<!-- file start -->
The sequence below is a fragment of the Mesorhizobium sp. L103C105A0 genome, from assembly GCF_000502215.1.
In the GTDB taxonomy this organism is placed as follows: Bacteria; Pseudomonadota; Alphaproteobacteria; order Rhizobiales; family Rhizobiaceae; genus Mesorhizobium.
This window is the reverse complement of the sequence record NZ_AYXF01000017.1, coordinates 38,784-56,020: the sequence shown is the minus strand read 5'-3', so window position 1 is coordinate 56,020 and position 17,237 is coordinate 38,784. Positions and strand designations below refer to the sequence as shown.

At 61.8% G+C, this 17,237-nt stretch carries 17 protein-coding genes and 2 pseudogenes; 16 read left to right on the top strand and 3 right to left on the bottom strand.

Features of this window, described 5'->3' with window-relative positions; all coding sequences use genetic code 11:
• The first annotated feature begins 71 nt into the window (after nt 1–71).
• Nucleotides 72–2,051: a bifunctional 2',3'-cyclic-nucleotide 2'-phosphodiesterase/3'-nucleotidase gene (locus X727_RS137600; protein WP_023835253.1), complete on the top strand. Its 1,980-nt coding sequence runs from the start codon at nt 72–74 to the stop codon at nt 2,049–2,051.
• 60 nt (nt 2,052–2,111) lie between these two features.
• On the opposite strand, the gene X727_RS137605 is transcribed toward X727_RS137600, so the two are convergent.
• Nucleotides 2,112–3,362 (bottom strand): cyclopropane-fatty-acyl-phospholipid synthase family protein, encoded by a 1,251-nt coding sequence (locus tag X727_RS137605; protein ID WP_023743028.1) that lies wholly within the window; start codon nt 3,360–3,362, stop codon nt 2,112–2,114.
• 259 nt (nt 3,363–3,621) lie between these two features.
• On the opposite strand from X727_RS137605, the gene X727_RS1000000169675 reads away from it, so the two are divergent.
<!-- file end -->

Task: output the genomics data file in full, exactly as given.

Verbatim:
The sequence below is a fragment of the Mesorhizobium sp. L103C105A0 genome, from assembly GCF_000502215.1.
In the GTDB taxonomy this organism is placed as follows: Bacteria; Pseudomonadota; Alphaproteobacteria; order Rhizobiales; family Rhizobiaceae; genus Mesorhizobium.
This window is the reverse complement of the sequence record NZ_AYXF01000017.1, coordinates 38,784-56,020: the sequence shown is the minus strand read 5'-3', so window position 1 is coordinate 56,020 and position 17,237 is coordinate 38,784. Positions and strand designations below refer to the sequence as shown.

At 61.8% G+C, this 17,237-nt stretch carries 17 protein-coding genes and 2 pseudogenes; 16 read left to right on the top strand and 3 right to left on the bottom strand.

Features of this window, described 5'->3' with window-relative positions; all coding sequences use genetic code 11:
• The first annotated feature begins 71 nt into the window (after nt 1–71).
• Nucleotides 72–2,051: a bifunctional 2',3'-cyclic-nucleotide 2'-phosphodiesterase/3'-nucleotidase gene (locus X727_RS137600; protein WP_023835253.1), complete on the top strand. Its 1,980-nt coding sequence runs from the start codon at nt 72–74 to the stop codon at nt 2,049–2,051.
• 60 nt (nt 2,052–2,111) lie between these two features.
• On the opposite strand, the gene X727_RS137605 is transcribed toward X727_RS137600, so the two are convergent.
• Nucleotides 2,112–3,362 (bottom strand): cyclopropane-fatty-acyl-phospholipid synthase family protein, encoded by a 1,251-nt coding sequence (locus tag X727_RS137605; protein ID WP_023743028.1) that lies wholly within the window; start codon nt 3,360–3,362, stop codon nt 2,112–2,114.
• 259 nt (nt 3,363–3,621) lie between these two features.
• On the opposite strand from X727_RS137605, the gene X727_RS1000000169675 reads away from it, so the two are divergent.